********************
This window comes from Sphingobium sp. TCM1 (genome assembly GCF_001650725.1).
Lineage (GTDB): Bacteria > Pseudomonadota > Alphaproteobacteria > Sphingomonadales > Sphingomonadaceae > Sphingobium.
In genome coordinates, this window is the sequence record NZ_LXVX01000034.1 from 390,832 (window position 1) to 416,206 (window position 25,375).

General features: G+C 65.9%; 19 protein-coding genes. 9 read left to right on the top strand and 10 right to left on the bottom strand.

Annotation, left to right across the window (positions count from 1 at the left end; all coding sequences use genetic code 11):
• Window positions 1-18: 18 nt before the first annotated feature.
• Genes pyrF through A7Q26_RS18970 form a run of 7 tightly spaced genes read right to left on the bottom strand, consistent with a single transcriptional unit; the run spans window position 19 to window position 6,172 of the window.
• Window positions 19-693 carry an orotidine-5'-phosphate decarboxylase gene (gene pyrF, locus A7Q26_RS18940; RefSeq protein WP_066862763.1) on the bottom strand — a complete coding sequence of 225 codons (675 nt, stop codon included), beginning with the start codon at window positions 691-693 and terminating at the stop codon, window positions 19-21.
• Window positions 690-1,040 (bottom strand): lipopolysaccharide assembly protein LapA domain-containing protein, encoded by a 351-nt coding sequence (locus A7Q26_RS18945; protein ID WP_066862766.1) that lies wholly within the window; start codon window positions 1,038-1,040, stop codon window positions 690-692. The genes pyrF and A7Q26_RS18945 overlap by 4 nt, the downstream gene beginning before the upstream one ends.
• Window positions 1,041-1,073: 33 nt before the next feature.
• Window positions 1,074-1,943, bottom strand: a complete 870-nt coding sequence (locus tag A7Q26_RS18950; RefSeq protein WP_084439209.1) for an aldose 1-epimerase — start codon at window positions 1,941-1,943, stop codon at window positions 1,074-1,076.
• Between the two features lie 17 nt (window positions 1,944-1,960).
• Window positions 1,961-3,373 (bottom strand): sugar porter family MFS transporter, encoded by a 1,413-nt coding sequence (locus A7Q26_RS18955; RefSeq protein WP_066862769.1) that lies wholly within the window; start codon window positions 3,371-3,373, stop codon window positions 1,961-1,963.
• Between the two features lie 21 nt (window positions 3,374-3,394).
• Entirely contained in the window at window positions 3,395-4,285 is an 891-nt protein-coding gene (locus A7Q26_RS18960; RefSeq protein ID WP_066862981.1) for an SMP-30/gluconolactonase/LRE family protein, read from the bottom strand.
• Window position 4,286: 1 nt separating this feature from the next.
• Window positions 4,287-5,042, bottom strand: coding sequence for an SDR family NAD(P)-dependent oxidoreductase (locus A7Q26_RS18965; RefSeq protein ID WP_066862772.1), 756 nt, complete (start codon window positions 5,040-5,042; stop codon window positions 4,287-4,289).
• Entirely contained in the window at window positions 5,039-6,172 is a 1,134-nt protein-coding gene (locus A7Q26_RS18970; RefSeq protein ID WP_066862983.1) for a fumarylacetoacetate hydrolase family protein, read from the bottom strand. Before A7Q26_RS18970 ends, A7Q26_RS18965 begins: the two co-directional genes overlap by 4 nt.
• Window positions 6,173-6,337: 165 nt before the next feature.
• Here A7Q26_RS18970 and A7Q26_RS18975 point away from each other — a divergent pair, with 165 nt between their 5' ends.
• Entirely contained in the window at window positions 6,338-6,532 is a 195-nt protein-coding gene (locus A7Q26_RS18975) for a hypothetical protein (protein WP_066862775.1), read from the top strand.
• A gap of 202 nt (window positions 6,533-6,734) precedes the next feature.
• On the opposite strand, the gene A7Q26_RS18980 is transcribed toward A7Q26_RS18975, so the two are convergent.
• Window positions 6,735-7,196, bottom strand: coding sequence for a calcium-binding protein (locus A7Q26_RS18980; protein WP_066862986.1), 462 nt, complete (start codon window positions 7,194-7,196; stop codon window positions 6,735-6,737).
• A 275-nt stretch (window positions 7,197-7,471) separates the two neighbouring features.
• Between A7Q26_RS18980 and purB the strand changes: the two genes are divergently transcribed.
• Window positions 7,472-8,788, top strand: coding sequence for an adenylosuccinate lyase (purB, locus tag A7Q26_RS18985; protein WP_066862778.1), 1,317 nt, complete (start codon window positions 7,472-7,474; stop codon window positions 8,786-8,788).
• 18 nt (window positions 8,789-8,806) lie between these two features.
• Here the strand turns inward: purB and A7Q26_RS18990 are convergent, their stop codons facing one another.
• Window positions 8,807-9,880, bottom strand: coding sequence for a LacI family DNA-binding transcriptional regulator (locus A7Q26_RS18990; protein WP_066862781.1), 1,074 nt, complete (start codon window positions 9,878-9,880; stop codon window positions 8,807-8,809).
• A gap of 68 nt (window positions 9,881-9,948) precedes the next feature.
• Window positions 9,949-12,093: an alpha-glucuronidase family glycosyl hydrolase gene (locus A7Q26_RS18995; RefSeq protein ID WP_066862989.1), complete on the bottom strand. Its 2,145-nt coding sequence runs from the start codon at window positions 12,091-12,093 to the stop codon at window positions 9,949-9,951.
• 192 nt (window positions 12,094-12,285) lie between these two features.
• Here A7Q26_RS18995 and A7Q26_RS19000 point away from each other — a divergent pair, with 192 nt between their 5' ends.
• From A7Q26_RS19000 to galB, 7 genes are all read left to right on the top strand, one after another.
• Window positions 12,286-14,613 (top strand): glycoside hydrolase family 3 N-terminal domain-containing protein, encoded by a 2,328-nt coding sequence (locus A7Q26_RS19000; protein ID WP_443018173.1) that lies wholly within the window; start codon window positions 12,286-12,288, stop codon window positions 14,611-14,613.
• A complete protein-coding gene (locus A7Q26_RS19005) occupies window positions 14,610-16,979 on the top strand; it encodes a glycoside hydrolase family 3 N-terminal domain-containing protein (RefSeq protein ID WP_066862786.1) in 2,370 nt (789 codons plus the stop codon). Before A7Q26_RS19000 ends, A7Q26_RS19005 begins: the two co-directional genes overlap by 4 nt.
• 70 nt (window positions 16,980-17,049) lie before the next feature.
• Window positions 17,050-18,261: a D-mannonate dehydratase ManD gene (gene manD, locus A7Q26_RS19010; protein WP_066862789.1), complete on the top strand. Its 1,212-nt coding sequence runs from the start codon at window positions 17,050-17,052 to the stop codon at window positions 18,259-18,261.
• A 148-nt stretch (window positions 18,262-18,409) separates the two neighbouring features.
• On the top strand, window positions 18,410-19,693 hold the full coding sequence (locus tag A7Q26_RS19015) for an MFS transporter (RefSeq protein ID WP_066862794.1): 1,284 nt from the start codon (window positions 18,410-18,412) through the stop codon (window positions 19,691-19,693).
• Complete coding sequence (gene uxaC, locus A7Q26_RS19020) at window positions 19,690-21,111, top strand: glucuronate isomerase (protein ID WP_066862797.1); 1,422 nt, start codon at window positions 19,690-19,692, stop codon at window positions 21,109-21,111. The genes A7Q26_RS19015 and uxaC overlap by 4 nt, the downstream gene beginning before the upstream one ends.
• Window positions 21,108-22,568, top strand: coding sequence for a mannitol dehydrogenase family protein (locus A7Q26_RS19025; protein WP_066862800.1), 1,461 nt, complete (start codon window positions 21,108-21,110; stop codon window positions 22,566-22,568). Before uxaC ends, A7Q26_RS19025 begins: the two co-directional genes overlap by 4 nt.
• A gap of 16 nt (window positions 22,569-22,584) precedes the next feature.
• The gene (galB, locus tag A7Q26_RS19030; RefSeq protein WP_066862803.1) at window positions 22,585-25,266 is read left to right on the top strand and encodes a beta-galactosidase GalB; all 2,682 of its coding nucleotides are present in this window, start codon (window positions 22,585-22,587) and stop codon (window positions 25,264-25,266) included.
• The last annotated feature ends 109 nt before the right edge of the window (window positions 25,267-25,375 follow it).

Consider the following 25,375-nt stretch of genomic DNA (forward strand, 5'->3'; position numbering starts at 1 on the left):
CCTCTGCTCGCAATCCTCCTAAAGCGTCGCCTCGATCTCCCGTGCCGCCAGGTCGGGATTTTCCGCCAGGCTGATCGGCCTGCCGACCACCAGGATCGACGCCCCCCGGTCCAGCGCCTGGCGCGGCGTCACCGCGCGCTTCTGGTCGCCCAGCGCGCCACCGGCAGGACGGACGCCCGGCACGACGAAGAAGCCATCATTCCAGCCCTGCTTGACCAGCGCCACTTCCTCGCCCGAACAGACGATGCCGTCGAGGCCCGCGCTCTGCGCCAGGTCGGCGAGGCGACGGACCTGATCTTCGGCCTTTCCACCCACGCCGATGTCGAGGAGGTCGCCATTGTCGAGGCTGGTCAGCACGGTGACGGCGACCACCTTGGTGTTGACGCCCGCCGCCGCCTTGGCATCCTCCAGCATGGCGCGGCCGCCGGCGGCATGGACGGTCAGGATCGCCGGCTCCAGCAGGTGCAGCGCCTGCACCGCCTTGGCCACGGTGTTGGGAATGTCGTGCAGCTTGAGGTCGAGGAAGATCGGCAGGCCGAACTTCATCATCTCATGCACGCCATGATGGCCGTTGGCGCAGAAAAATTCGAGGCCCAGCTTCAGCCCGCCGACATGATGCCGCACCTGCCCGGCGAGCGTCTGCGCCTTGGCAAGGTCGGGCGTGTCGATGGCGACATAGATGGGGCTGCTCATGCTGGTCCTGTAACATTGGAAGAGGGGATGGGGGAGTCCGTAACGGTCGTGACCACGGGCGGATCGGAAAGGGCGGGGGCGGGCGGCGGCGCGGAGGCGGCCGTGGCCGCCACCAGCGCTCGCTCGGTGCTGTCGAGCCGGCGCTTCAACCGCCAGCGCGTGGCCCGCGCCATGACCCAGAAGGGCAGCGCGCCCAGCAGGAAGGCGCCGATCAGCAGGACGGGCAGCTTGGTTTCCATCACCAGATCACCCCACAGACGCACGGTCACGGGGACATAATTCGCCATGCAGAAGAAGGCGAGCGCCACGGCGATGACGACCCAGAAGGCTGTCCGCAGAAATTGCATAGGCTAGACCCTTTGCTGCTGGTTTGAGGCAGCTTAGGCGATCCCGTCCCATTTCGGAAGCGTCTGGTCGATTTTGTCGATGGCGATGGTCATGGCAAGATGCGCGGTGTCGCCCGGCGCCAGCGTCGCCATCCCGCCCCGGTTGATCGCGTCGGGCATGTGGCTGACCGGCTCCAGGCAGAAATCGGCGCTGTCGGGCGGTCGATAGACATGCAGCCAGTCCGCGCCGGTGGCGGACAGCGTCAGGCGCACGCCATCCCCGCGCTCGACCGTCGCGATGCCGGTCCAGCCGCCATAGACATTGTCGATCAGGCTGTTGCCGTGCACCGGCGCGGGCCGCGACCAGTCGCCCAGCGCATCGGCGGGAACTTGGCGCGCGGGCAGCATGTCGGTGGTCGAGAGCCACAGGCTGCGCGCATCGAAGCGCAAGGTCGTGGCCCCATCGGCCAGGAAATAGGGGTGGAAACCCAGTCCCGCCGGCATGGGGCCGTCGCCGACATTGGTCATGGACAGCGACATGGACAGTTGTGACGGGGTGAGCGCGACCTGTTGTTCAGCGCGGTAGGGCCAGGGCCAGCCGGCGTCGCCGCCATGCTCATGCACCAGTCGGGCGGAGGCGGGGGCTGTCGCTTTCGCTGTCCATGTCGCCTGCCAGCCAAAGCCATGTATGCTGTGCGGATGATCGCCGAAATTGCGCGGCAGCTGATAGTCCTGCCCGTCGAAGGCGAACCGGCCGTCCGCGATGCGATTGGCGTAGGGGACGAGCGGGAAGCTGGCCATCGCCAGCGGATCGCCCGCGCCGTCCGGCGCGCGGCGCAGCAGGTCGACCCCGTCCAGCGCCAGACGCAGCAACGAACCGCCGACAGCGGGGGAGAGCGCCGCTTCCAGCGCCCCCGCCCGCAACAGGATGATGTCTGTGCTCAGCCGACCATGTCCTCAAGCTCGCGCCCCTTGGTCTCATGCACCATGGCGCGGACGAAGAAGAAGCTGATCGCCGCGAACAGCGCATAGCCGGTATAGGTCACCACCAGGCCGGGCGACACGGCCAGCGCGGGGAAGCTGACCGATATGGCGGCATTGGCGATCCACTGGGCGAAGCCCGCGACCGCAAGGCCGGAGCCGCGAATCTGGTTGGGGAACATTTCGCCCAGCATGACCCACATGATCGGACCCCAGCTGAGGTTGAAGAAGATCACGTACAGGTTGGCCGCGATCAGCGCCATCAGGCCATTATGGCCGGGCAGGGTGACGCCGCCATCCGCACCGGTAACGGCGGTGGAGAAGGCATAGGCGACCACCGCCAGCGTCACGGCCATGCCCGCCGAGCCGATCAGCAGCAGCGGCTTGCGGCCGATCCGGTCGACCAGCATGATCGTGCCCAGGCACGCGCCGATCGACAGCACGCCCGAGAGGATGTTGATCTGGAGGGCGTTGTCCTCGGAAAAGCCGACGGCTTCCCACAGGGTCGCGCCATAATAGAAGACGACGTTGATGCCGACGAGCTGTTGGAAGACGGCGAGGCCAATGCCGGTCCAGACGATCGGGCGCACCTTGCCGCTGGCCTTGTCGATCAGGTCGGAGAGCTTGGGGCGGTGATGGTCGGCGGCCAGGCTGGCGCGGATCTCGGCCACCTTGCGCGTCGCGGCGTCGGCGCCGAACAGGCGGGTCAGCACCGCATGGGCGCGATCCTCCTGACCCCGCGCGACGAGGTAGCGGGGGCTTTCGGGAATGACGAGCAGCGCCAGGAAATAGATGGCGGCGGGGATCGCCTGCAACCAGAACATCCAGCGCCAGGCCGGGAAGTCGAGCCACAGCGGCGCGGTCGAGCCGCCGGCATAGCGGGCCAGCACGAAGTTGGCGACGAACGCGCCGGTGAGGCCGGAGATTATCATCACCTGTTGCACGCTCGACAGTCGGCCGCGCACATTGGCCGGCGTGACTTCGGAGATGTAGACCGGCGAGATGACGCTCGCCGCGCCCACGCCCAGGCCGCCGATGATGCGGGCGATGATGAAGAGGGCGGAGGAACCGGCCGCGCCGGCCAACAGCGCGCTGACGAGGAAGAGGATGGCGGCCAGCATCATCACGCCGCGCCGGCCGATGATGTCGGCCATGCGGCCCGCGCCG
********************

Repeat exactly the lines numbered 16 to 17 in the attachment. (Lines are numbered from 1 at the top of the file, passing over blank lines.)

• Window position 4,286: 1 nt separating this feature from the next.
• Window positions 4,287-5,042, bottom strand: coding sequence for an SDR family NAD(P)-dependent oxidoreductase (locus A7Q26_RS18965; RefSeq protein ID WP_066862772.1), 756 nt, complete (start codon window positions 5,040-5,042; stop codon window positions 4,287-4,289).